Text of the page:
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Youth Clinic at 2012 San Francisco Fall Lacrosse Classic Right With Youth Lacrosse
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What’s Right With Youth Lacrosse?

What’s right with youth lacrosse?

It’s a question that is asked rarely, and answered with an even lower frequency. Since I’ve written articles about what’s wrong with youth lacrosse and what’s wrong with international youth lacrosse (while also offering solutions), it’s high time I cover a lot of the good that exists in today’s game.

There is plenty of excellent action happening in the world of US, and even international, youth lacrosse. So let’s get right to it and knock out a couple of paragraphs on what’s good… right now:

More Kids Play Lacrosse Than Ever Before – Growth in lacrosse is very real. At the youth levels, the expansion of our sport has been rapid, especially in recent years, and this fact is not limited to hot beds or to the US in general. Youth programs continue to pop up in places like Maine, Montana, Idaho, Oregon, and Minnesota. States like Massachusetts, which were part of the “new guard” only 10-15 years ago can now be considered hot beds. Florida and California produce more talent every single year, and more young kids are taking to the game down South, where the sport continues to grow quickly.

In places like Germany and Israel youth lacrosse is also taking off. New youth programs are popping up in new cities and current players are sharing the game with the next generation. There are over 100 kids playing lacrosse in Jamaica right now and that area will continue to grow. Countries like Thailand and Norway are beginning to realize how important youth development is for their national programs, and that is also precipitating further growth.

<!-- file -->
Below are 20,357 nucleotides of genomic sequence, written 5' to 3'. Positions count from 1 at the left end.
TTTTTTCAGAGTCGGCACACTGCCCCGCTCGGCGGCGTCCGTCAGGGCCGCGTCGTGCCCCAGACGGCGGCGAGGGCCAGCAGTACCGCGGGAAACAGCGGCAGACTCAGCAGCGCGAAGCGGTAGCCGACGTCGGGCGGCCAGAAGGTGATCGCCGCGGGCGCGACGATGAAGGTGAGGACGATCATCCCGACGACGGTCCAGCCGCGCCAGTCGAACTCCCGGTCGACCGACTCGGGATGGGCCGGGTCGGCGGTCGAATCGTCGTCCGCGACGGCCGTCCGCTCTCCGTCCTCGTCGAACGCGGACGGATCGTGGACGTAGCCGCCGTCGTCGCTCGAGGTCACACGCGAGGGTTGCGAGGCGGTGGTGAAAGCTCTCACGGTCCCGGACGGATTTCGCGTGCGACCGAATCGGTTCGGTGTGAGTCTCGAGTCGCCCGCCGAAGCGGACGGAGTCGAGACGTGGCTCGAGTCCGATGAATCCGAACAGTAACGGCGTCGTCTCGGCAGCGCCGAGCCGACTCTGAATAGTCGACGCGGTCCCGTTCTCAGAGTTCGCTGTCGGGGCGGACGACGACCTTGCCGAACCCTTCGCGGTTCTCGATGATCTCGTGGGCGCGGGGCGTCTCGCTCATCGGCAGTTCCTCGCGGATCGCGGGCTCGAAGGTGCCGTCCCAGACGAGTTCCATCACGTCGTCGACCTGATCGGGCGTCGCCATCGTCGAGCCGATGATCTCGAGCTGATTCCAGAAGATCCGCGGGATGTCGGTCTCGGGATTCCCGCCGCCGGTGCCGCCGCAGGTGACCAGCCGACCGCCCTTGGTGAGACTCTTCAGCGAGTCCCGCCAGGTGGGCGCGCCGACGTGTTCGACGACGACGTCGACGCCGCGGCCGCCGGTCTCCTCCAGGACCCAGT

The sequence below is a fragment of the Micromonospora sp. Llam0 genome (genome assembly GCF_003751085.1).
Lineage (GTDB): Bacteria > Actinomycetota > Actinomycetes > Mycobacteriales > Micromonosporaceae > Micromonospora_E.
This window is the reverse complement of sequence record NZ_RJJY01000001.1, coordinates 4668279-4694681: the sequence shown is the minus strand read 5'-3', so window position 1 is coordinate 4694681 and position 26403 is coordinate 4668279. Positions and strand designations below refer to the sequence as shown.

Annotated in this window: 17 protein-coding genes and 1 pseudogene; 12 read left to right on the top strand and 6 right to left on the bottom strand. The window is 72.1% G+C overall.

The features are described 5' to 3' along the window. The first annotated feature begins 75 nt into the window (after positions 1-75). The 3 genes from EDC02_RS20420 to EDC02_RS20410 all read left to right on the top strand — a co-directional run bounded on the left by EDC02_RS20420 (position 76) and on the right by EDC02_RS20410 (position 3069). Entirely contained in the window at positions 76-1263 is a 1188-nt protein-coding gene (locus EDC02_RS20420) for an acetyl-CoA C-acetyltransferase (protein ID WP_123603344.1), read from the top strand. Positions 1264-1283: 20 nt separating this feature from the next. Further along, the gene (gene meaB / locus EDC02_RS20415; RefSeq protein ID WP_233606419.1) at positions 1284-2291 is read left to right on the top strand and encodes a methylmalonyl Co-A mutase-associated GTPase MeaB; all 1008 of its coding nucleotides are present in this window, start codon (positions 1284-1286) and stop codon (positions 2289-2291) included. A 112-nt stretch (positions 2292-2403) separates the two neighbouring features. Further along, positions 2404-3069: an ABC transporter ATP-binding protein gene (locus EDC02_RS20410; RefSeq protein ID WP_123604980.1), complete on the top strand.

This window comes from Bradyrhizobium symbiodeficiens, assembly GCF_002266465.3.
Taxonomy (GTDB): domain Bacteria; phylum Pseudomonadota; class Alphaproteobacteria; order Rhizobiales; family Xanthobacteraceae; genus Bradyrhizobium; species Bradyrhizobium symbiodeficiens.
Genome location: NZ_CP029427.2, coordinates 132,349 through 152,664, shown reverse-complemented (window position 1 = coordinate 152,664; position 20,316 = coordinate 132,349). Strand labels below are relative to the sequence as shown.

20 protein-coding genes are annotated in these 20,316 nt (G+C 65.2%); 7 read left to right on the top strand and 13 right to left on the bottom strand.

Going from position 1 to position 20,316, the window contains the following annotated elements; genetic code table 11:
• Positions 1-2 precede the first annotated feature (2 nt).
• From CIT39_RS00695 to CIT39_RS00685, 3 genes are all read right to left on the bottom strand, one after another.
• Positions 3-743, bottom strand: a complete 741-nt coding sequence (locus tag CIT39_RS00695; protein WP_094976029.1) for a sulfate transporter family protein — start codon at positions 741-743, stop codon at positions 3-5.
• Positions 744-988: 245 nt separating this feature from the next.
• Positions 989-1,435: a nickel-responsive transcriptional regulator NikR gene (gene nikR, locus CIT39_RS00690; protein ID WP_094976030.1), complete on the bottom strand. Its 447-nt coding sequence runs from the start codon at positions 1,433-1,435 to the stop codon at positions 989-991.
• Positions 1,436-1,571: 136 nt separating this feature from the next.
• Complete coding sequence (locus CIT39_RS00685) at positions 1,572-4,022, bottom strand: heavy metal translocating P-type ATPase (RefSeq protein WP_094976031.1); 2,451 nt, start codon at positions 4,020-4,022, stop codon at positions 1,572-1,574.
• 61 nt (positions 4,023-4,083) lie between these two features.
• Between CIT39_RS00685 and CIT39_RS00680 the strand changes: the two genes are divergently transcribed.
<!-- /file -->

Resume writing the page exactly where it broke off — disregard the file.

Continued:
Palmer gets the kids' attention.

The game is also re-emerging with Native American nations where it had languished, and this is true across North America. Native groups are either re-learning or putting a larger emphasis on their traditional games (each nation often has a different stick and ball game), and many are also picking up the Iroquois version of the game. This can be seen out West, in the South, and even up North, where the Iroquois game is the most popular version of our sport.

In terms of sheer numbers, youth lacrosse is in a great position right now, and the trajectory seems upward.

Youth Specific Helmets & Padding – One of the impacts that the large numbers above have created is the production of youth specific helmets and padding. When I started playing lacrosse back in 1990, I wore a hockey helmet. Then I moved up to an old Brine bucket helmet that a local high school was throwing away. A helmet specifically designed for youth lacrosse wasn’t widely available, and every kid I knew rocked a small adult helmet, or a larger adult helmet, and they wore a bandana to make it fit.

Quite honestly, this practice was pretty unsafe. Helmets rolled around on your shoulders, and often sat askew on a child’s smaller head. But nowadays, there are helmets designed specifically with a youth player in mind, and it doesn’t stop there! When I started out, I also wore adult gloves, and because my hands were swimming in these giant mittens, it definitely made the game harder to learn. Imagine your 12 year old putting on John Grant Jr’s 14″ gloves and trying to play with them. It would be funny, but probably not that impressive. That was basically every youth lacrosse out on the field only 20 years ago. Gear built for kids has been a great benefit from growth, and it allows kids to play the game better at a younger age.

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Lots of Clubs = Competition To Be Better For The Consumers – While I often lament over the woes created by travel lacrosse, it’s not all bad. The days of starting up a club or program in one region and having a monopoly on the local talent is done and dead. If there is one club in a region, before long, there will be at least one other club in that region. Once a region has enough traction, larger lacrosse clubs and companies will enter the fray. Just look at what 3D, Adrenaline and the LI Express have done! These programs see an area of opportunity, they will often set up a local office, and then get to work, trying to outstrip the purely local clubs or other national programs.